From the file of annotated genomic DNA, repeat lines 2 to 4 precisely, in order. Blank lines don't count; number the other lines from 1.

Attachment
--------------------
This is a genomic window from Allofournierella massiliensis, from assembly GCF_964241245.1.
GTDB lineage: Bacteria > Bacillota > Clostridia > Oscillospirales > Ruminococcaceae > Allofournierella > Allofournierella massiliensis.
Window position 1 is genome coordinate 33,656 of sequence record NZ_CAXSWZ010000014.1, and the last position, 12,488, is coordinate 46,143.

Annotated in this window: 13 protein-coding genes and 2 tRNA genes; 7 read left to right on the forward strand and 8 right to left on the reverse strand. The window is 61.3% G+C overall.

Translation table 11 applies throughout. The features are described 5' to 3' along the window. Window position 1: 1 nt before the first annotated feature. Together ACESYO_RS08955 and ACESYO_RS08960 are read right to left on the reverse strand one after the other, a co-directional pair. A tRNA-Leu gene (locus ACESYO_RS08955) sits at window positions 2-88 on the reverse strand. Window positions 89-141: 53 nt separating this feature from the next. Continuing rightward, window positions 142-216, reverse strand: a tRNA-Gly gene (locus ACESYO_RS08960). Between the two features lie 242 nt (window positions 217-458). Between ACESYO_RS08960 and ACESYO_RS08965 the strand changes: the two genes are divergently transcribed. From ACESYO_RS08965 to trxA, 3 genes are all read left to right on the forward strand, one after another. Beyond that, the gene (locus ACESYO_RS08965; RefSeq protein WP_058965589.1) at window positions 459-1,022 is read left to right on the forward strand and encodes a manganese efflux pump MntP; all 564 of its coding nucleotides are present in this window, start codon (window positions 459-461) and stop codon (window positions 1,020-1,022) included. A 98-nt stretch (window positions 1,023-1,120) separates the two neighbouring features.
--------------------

GTDB lineage: Bacteria > Bacillota > Clostridia > Oscillospirales > Ruminococcaceae > Allofournierella > Allofournierella massiliensis.
Window position 1 is genome coordinate 33,656 of sequence record NZ_CAXSWZ010000014.1, and the last position, 12,488, is coordinate 46,143.

Annotated in this window: 13 protein-coding genes and 2 tRNA genes; 7 read left to right on the forward strand and 8 right to left on the reverse strand. The window is 61.3% G+C overall.